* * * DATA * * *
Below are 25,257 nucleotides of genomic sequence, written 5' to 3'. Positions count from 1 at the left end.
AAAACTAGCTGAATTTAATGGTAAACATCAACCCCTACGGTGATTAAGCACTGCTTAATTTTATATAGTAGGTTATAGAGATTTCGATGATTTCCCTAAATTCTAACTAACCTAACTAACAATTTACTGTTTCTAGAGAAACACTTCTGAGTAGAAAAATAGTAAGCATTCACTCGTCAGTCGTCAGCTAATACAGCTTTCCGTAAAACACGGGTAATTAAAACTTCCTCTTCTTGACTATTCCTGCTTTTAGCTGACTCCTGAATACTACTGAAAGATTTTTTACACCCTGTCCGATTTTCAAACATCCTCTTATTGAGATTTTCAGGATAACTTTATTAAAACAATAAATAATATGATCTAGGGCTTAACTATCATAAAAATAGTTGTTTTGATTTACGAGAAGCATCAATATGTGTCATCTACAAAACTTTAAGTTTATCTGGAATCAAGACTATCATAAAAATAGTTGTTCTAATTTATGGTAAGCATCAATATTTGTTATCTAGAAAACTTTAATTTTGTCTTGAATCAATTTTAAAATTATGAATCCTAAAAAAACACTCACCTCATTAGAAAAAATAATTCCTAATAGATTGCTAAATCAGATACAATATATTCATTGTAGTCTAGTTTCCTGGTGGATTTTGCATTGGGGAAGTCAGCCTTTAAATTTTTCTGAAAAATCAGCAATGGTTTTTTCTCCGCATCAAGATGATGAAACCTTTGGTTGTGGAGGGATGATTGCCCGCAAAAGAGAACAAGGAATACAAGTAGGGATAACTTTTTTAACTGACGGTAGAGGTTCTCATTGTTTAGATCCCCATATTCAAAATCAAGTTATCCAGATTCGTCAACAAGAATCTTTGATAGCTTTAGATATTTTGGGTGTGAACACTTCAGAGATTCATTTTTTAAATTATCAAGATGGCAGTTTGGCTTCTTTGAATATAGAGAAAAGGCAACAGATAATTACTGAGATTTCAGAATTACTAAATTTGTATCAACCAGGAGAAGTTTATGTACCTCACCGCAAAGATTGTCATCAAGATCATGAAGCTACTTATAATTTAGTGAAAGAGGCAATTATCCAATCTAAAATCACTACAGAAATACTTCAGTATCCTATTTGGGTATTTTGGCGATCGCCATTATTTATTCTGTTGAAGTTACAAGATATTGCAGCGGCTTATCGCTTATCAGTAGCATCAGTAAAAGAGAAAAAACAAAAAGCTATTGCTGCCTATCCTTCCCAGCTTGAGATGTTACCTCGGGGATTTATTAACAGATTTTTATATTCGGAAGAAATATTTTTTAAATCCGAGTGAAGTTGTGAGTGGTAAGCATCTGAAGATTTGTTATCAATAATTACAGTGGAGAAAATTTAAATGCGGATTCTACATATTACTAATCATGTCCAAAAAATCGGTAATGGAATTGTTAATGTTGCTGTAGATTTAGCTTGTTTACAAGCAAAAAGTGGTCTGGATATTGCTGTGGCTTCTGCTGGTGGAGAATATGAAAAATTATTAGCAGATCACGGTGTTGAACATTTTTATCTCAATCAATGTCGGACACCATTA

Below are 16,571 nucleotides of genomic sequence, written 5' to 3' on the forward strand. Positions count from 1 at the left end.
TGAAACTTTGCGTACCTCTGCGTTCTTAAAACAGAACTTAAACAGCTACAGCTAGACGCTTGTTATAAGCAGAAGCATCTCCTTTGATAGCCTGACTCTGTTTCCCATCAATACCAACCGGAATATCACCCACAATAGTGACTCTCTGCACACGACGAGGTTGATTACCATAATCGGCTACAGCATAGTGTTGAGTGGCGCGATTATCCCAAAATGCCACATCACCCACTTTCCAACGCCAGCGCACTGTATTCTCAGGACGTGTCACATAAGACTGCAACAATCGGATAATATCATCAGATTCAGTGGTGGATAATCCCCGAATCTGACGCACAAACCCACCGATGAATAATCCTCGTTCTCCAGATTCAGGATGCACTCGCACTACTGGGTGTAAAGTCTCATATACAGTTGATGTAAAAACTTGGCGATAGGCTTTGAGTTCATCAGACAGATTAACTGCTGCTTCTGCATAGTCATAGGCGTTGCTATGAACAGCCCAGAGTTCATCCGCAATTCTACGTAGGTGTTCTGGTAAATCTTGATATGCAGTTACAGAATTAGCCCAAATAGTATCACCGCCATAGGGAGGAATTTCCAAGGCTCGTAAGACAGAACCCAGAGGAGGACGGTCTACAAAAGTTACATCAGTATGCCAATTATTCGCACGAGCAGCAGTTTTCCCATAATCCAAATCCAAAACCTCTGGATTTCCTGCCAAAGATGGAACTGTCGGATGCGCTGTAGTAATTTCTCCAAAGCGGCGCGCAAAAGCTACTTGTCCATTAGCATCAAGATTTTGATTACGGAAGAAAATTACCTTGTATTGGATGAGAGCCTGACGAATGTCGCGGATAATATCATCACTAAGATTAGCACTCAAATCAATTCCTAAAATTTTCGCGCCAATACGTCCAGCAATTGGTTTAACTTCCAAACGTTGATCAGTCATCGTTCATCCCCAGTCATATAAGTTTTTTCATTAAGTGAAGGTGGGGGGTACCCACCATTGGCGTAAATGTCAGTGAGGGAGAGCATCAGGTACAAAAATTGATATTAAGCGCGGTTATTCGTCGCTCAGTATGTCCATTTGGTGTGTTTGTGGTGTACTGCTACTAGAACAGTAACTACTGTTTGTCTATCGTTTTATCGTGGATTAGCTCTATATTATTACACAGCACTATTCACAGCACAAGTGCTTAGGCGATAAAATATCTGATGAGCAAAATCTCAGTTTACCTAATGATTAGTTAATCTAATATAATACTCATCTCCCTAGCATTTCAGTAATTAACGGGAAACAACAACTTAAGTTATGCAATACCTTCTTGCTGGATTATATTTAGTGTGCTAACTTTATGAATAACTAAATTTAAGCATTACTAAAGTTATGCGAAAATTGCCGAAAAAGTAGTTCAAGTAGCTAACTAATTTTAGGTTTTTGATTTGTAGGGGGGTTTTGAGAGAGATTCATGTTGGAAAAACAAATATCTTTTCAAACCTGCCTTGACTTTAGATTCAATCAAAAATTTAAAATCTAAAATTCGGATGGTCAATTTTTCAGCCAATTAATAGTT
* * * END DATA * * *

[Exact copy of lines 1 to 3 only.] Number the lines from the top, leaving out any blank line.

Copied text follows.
Below are 25,257 nucleotides of genomic sequence, written 5' to 3'. Positions count from 1 at the left end.
AAAACTAGCTGAATTTAATGGTAAACATCAACCCCTACGGTGATTAAGCACTGCTTAATTTTATATAGTAGGTTATAGAGATTTCGATGATTTCCCTAAATTCTAACTAACCTAACTAACAATTTACTGTTTCTAGAGAAACACTTCTGAGTAGAAAAATAGTAAGCATTCACTCGTCAGTCGTCAGCTAATACAGCTTTCCGTAAAACACGGGTAATTAAAACTTCCTCTTCTTGACTATTCCTGCTTTTAGCTGACTCCTGAATACTACTGAAAGATTTTTTACACCCTGTCCGATTTTCAAACATCCTCTTATTGAGATTTTCAGGATAACTTTATTAAAACAATAAATAATATGATCTAGGGCTTAACTATCATAAAAATAGTTGTTTTGATTTACGAGAAGCATCAATATGTGTCATCTACAAAACTTTAAGTTTATCTGGAATCAAGACTATCATAAAAATAGTTGTTCTAATTTATGGTAAGCATCAATATTTGTTATCTAGAAAACTTTAATTTTGTCTTGAATCAATTTTAAAATTATGAATCCTAAAAAAACACTCACCTCATTAGAAAAAATAATTCCTAATAGATTGCTAAATCAGATACAATATATTCATTGTAGTCTAGTTTCCTGGTGGATTTTGCATTGGGGAAGTCAGCCTTTAAATTTTTCTGAAAAATCAGCAATGGTTTTTTCTCCGCATCAAGATGATGAAACCTTTGGTTGTGGAGGGATGATTGCCCGCAAAAGAGAACAAGGAATACAAGTAGGGATAACTTTTTTAACTGACGGTAGAGGTTCTCATTGTTTAGATCCCCATATTCAAAATCAAGTTATCCAGATTCGTCAACAAGAATCTTTGATAGCTTTAGATATTTTGGGTGTGAACACTTCAGAGATTCATTTTTTAAATTATCAAGATGGCAGTTTGGCTTCTTTGAATATAGAGAAAAGGCAACAGATAATTACTGAGATTTCAGAATTACTAAATTTGTATCAACCAGGAGAAGTTTATGTACCTCACCGCAAAGATTGTCATCAAGATCATGAAGCTACTTATAATTTAGTGAAAGAGGCAATTATCCAATCTAAAATCACTACAGAAATACTTCAGTATCCTATTTGGGTATTTTGGCGATCGCCATTATTTATTCTGTTGAAGTTACAAGATATTGCAGCGGCTTATCGCTTATCAGTAGCATCAGTAAAAGAGAAAAAACAAAAAGCTATTGCTGCCTATCCTTCCCAGCTTGAGATGTTACCTCGGGGATTTATTAACAGATTTTTATATTCGGAAGAAATATTTTTTAAATCCGAGTGAAGTTGTGAGTGGTAAGCATCTGAAGATTTGTTATCAATAATTACAGTGGAGAAAATTTAAATGCGGATTCTACATATTACTAATCATGTCCAAAAAATCGGTAATGGAATTGTTAATGTTGCTGTAGATTTAGCTTGTTTACAAGCAAAAAGTGGTCTGGATATTGCTGTGGCTTCTGCTGGTGGAGAATATGAAAAATTATTAGCAGATCACGGTGTTGAACATTTTTATCTCAATCAATGTCGGACACCATTA

Below are 16,571 nucleotides of genomic sequence, written 5' to 3' on the forward strand. Positions count from 1 at the left end.